Former Massachusetts Gov. Mitt Romney easily outclassed his rivals in last night's Bloomberg/Washington Post Republican debate.
Romney, riding the wave of New Jersey Gov. Chris Christie's endorsement, aptly defended himself from his fellow candidates' questions about his business record and Massachusetts healthcare plan. He made no major unforced messaging errors, and his debate performance should only cement his pre-primary standing as the Republican frontrunner.
Romney didn't shy away from his moderate image, either. His comments about investing in education and “human capital” and noting that he's “not worried about rich people. They're doing just fine” strayed from the more conservative comments of his rivals in recent days.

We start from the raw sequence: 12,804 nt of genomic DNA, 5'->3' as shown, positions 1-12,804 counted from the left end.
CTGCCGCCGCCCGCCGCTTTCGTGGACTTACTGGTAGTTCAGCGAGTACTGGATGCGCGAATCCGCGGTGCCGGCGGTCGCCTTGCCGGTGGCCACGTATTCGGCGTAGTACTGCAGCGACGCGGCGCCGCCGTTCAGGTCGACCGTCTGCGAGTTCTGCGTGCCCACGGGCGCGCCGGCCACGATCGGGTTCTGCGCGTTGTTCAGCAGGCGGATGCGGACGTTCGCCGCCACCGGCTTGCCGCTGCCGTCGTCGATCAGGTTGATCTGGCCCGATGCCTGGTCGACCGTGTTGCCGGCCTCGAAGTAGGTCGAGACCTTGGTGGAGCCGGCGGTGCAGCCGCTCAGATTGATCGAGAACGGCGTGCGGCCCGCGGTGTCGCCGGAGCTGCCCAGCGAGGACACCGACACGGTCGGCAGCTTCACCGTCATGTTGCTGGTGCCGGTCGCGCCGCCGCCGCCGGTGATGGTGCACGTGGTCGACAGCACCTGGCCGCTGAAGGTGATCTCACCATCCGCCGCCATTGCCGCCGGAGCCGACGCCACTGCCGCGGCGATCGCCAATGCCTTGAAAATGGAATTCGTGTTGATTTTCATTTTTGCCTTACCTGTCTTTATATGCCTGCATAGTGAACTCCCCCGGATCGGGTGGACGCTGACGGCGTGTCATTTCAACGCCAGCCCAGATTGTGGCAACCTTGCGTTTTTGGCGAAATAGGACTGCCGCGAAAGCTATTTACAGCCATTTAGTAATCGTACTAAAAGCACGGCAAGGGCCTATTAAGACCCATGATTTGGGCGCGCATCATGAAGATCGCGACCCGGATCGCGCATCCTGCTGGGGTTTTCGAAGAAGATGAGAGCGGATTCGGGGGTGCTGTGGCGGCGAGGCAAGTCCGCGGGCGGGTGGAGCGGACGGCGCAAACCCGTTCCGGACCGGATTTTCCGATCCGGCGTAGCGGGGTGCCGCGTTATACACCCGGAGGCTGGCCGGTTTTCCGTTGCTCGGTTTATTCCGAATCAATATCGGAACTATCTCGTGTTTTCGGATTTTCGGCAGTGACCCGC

Meanwhile, Texas Gov. Rick Perry, saddled with recent lackluster debate performances and accusations of racial insensitivity, failed to answer the bell for most of the debate. Perry looked like an observer most of the night, during what The Washington Post called “the most important week of his campaign,” and failed to land any direct punches. Perry was also ridiculed on Twitter for his post-debate comments that the American Revolution occurred in the 16th century.
And while Herman Cain's “9-9-9 Plan” was the night's winner in terms of candidate mentions, the former Godfather's Pizza CEO failed to convince his rivals that he could pass the plan through Congress. Cain's mention of Alan Greenspan, mocked by US Rep. Ron Paul (R-TX) as “a disaster,” also failed to win over the debate audience.
In short, Romney had no serious rival in last night's event. He looked like he's been practicing for the frontrunner role for years – he has – and had a far more polished message than his fellow candidates.